Crim. No. 952.
August 5, 1921.
APPEAL from a judgment of the Superior Court of Santa Clara County. J. R. Welch, Judge. Affirmed.
The facts are stated in the opinion of the court.
Ralph C. McComish and Harry A. Houser for Appellant.
U.S. Webb, Attorney-General, and John H. Riordan, Deputy Attorney-General, for Respondent.
Defendant appeals from a judgment following a verdict of guilty of burglary in the first degree. The crime was committed by the breaking into a store in Palo Alto and taking therefrom a large quantity of silks. Two men were seen lurking around the rear of the store empty-handed at about 1 A. M. on the night of the crime, and some time later were seen coming out of the store with three suitcases and a grip. They were then seen near the railway depot about 2:30 A. M. by a police officer. On the approach of the officer both men fled, dropping the suitcases, which were filled with the articles stolen from the store. Defendant's companion was immediately captured by the officer, while defendant was taken into custody between Palo Alto and Redwood City about 5 A. M. of the same day. After examination by the police officers he admitted his guilt, and this confession was used against him on the trial. There is no suggestion in the record negativing the guilt of defendant, but certain technical objections are made to the course of the trial.
 First it is said that the confession was not admissible because it was not voluntarily made. The evidence relied on to show that it was involuntary shows that the officers urged appellant to tell the truth and that he "might as well make a clean breast of it." It does not present a case where the confession was obtained by either threats or promises of reward. ( People v. Haney, 46 Cal.App. 317, [ 189 P. 338, 340].) Though he was urged to tell the truth, he was not led to believe that he would gain any advantage by making a confession of the crime. A confession will not be excluded merely because the prisoner was exhorted or urged to speak the truth. (16 Corpus Juris, sec. 1476; People v. Heivner, 13 Cal.App. 768, [ 114 P. 411].)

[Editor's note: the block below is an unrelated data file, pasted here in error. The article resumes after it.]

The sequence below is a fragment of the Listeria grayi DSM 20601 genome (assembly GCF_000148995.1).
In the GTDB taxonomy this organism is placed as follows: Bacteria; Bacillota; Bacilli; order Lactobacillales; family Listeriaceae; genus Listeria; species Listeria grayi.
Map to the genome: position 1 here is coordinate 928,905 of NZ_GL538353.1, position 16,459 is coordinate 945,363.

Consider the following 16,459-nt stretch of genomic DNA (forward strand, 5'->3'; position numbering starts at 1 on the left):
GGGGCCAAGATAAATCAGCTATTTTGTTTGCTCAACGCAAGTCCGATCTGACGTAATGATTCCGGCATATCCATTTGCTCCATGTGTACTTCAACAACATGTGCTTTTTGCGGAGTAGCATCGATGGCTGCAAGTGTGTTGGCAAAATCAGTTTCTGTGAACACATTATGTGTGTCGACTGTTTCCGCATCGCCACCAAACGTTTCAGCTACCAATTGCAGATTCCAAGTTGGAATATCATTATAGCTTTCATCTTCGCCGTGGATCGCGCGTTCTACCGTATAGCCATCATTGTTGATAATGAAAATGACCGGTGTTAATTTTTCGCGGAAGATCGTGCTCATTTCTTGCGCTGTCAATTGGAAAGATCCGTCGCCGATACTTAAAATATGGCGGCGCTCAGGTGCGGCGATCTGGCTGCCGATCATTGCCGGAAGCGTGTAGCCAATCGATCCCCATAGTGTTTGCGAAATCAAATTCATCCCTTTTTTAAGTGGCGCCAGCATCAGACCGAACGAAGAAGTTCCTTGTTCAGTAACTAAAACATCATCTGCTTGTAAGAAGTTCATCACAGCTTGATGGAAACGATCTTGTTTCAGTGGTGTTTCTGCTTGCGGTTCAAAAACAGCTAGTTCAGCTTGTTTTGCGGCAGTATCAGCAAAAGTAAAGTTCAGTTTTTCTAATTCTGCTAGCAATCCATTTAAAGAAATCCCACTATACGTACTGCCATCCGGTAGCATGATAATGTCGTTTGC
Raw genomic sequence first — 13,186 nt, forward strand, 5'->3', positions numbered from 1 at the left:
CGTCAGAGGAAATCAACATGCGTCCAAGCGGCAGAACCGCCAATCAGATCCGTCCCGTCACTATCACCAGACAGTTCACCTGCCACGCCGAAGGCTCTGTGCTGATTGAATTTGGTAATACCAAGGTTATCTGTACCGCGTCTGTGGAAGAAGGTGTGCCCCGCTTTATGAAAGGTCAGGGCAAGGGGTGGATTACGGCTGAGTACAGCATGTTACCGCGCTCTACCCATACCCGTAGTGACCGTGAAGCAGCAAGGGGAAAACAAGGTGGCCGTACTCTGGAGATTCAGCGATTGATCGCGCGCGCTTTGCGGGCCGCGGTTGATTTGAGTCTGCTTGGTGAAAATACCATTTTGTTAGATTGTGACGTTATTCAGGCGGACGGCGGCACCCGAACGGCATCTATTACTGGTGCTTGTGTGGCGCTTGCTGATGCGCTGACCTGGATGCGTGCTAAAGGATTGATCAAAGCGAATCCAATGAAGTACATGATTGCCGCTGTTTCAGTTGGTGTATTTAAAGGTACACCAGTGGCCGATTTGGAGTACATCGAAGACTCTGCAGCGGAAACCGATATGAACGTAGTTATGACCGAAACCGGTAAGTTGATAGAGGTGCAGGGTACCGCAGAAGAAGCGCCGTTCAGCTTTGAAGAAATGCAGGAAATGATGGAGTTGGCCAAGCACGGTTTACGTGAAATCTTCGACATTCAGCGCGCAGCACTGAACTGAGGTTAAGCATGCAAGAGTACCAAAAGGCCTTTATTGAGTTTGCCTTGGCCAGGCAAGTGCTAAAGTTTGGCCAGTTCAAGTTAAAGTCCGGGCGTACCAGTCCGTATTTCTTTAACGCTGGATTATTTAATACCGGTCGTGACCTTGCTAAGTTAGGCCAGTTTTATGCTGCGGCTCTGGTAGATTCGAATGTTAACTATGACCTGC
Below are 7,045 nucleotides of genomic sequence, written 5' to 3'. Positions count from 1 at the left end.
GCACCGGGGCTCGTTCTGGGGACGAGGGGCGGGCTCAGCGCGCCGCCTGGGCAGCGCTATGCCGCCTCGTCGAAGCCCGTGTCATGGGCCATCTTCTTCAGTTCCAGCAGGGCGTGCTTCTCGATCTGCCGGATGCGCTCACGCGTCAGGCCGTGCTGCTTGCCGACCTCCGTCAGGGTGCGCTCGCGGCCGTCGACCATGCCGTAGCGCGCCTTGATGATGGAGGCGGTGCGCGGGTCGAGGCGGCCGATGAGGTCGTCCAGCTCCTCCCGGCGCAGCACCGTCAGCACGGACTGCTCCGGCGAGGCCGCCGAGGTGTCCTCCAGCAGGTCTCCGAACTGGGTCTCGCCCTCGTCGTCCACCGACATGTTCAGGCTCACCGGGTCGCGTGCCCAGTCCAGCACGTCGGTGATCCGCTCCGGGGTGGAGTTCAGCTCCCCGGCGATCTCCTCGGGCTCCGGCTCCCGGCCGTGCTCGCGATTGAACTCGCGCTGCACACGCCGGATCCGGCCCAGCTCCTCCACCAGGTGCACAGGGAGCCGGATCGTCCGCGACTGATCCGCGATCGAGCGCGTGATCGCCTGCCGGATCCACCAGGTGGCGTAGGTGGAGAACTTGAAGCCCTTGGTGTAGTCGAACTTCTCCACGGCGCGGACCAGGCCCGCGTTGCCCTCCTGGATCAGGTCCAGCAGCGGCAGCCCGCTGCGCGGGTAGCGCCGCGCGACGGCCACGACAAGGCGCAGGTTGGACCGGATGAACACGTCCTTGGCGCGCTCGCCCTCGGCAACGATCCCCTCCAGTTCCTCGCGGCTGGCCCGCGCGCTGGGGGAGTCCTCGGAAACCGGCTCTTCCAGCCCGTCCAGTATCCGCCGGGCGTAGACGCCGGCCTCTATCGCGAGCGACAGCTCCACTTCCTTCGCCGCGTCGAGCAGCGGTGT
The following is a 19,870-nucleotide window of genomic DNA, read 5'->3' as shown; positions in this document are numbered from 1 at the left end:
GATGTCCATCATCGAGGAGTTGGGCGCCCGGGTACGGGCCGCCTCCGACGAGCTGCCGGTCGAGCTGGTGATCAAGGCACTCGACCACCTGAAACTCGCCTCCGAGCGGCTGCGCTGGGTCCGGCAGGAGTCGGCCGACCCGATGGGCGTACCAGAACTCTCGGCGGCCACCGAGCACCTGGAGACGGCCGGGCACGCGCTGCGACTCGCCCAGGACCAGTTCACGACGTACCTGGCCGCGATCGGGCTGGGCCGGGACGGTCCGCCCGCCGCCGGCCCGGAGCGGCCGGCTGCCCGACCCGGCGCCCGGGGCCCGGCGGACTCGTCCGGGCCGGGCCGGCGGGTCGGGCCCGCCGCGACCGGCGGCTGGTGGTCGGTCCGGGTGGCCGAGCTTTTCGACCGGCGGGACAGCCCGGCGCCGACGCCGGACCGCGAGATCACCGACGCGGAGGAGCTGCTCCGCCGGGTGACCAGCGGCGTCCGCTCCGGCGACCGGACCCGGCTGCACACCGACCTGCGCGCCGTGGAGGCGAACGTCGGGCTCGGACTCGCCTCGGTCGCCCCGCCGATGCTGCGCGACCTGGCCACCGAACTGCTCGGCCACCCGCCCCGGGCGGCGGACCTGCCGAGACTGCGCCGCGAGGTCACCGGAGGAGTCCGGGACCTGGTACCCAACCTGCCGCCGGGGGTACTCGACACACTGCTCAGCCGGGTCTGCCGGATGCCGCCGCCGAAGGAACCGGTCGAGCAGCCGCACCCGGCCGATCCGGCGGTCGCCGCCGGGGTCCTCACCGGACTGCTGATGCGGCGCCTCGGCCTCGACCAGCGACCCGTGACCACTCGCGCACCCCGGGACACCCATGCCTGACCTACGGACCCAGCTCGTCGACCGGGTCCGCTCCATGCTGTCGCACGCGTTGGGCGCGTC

The court instructed the jury that if appellant was guilty of burglary at all it was burglary in the first degree, because the evidence was undisputed that the crime was committed in the night-time — " that is, between sundown and sunrise on the second day of June." Of course, what the court meant to say was between sundown on the first day of June and sunrise on the second. The jury was properly instructed as to the degree of the crime, and no harm resulted from the error in the definition of "night-time."
There is no prejudicial error in the record. Judgment and order denying a new trial are affirmed.
Langdon, P. J., and Sturtevant, J., concurred.